By Kris McFalls
“Back in the day" women personalized their menstrual cycles as a way to warn friends and family about their impending premenstrual syndrome, PMS. People didn’t want to hear the details; they just wanted a fair warning that PMS was on the way. Therefore, women personified their menstrual cycle with endearing names such as Aunt Flo. Everyone knew that when Aunt Flo was about to visit, they needed to have a little more patience and understanding.
Enduring the symptoms of chronic disease is much like having a visit from Aunt Flo on a less predictable schedule. So, what if we treated chronic disease much like a woman treated her PMS? What if we personified these invisible diseases? I’ve taken the liberty of personifying a few of them for your reading pleasure.
Chronic inflammatory demyelinating polyneuropathy (CIDP) is way too long of a name. You practically need a medical degree to understand it, and a speech pathologist to teach you how to say it. I would call CIDP Grace. She is a presence not to be ignored and, in fact, she burns with desire to make her existence felt. Life with Grace is unpredictable, which can make walking with her a bit of a challenge and may require extra support. Grace will teach you what it means to appreciate the life you have.
Primary immune deficiency disease (PIDD) would have to be called Mr. Ed. If it looks like a horse, talks like a horse and sounds like a horse, it must be a horse, right? You would be wrong. Mr. Ed, made infamous in the 1960s television show as a horse, was in fact a zebra. How appropriate that the Immune Deficiency Foundation has adopted the Zebra as their mantra.
Fibromyalgia would have to be Casper, after Casper the friendly ghost. Not everyone believes in Casper, but those that know him well feel his presence every day. He is with them when they wake up in the morning and sleeps with them every night. Some people think Casper is an imaginary friend. They have trouble believing Casper exists. But Casper can really make his presence known to those who believe in him. Some day, doctors will find a magic potion so that everyone will be able to see Casper.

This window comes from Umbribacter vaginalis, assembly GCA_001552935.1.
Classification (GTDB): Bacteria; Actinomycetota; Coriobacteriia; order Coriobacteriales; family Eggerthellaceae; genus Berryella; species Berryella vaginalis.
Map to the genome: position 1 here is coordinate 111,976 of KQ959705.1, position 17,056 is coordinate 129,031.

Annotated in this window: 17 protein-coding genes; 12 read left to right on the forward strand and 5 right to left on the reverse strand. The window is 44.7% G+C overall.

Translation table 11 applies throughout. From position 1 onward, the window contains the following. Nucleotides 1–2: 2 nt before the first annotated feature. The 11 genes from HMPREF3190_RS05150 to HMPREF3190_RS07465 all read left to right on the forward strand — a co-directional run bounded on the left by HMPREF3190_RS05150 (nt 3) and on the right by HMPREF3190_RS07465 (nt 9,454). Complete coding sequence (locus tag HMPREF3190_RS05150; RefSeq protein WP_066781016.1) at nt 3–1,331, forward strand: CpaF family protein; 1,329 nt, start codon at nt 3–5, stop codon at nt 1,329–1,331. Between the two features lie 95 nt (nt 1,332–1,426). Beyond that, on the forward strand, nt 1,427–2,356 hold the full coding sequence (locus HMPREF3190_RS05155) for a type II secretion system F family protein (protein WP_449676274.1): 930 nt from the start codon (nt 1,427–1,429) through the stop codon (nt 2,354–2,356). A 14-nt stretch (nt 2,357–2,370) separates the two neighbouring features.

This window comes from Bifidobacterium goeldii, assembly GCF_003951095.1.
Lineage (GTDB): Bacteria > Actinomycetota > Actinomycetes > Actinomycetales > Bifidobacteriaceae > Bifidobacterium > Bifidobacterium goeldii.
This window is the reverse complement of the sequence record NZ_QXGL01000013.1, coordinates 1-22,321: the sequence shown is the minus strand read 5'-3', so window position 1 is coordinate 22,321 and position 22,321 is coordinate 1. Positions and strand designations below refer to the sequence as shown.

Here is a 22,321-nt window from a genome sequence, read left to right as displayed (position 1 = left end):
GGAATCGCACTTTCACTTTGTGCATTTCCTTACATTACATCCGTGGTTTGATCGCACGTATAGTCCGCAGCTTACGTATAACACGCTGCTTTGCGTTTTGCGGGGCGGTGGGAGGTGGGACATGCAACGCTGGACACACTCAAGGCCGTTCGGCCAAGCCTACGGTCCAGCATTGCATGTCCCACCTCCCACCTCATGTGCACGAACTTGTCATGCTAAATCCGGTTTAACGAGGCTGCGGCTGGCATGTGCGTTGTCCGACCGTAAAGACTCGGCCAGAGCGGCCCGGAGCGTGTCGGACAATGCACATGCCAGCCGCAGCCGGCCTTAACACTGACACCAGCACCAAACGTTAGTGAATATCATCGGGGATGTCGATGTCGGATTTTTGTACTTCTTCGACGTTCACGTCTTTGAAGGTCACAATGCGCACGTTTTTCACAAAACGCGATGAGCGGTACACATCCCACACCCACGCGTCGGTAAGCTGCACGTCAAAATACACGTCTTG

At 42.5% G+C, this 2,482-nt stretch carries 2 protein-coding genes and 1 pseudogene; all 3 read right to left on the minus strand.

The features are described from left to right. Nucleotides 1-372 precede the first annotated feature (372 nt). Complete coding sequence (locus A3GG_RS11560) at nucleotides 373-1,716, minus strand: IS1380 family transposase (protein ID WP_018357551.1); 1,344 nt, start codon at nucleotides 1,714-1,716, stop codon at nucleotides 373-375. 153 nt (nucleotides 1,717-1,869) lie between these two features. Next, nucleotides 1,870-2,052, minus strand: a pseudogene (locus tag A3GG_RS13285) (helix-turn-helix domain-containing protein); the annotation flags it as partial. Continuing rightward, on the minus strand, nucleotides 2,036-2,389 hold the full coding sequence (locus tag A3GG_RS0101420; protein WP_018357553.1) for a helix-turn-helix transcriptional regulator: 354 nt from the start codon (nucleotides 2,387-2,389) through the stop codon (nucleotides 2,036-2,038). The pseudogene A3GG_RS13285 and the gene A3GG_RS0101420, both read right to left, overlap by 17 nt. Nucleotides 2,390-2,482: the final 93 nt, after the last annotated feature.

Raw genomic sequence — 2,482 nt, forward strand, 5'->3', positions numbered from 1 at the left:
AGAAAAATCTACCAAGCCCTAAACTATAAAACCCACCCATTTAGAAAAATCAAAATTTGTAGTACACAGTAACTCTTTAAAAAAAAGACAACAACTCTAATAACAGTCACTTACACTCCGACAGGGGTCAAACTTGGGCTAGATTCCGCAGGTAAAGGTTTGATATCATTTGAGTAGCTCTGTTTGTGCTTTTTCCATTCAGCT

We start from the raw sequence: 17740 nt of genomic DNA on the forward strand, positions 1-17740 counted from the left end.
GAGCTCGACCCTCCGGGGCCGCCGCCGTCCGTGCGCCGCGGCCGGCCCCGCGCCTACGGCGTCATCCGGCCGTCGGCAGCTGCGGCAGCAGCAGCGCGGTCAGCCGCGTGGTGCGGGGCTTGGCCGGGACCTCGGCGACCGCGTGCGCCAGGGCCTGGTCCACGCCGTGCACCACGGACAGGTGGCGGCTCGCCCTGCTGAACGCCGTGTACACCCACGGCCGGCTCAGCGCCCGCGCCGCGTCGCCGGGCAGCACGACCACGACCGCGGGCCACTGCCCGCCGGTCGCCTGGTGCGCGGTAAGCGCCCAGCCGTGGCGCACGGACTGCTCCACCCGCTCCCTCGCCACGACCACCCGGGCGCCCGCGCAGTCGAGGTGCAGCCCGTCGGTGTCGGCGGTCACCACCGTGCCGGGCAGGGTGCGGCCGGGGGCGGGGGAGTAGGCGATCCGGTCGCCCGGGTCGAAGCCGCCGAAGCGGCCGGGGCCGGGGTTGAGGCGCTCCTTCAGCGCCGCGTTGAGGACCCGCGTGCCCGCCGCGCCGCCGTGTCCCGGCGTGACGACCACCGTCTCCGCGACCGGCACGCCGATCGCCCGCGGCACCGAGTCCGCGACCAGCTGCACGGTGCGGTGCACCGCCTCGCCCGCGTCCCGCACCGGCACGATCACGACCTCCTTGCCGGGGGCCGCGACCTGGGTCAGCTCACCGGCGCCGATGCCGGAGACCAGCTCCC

I would call colitis John. John and I would have a secret love affair. I could visit John multiple times every day. John would see a side of me that does not often see the light of day and yet he would never complain; he would be such a good listener. There are days when I would suddenly need to unleash my burdens on John. He would always be there ready to support my load. John would take in whatever I needed to dish out and then just flush it away like nothing ever happened.
Talking about a chronic disease should not make people want to run as fast as they can. It should also not be the only topic of conversation. Maybe if we can inject just a little bit of humor and personality that others can understand, it will make the burden lighter for all. So go ahead and tell us: What name would you give your disease?